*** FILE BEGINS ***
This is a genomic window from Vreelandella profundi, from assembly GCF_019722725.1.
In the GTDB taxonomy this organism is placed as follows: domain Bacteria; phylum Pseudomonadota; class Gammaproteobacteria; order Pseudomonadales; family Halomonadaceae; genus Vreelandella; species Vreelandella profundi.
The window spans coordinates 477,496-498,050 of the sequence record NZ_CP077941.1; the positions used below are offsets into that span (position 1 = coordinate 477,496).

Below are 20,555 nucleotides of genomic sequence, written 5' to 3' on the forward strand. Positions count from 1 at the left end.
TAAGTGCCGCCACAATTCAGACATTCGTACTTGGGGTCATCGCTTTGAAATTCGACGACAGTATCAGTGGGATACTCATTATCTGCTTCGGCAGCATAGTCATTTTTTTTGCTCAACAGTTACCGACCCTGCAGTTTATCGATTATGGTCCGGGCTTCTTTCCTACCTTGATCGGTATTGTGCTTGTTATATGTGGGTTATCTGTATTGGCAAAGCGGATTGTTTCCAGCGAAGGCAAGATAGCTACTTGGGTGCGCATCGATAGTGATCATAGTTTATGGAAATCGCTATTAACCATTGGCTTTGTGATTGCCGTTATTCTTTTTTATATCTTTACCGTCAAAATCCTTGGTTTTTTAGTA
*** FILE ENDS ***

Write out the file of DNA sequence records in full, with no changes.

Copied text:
This is a genomic window from Vreelandella profundi, from assembly GCF_019722725.1.
In the GTDB taxonomy this organism is placed as follows: domain Bacteria; phylum Pseudomonadota; class Gammaproteobacteria; order Pseudomonadales; family Halomonadaceae; genus Vreelandella; species Vreelandella profundi.
The window spans coordinates 477,496-498,050 of the sequence record NZ_CP077941.1; the positions used below are offsets into that span (position 1 = coordinate 477,496).

Below are 20,555 nucleotides of genomic sequence, written 5' to 3' on the forward strand. Positions count from 1 at the left end.
TAAGTGCCGCCACAATTCAGACATTCGTACTTGGGGTCATCGCTTTGAAATTCGACGACAGTATCAGTGGGATACTCATTATCTGCTTCGGCAGCATAGTCATTTTTTTTGCTCAACAGTTACCGACCCTGCAGTTTATCGATTATGGTCCGGGCTTCTTTCCTACCTTGATCGGTATTGTGCTTGTTATATGTGGGTTATCTGTATTGGCAAAGCGGATTGTTTCCAGCGAAGGCAAGATAGCTACTTGGGTGCGCATCGATAGTGATCATAGTTTATGGAAATCGCTATTAACCATTGGCTTTGTGATTGCCGTTATTCTTTTTTATATCTTTACCGTCAAAATCCTTGGTTTTTTAGTA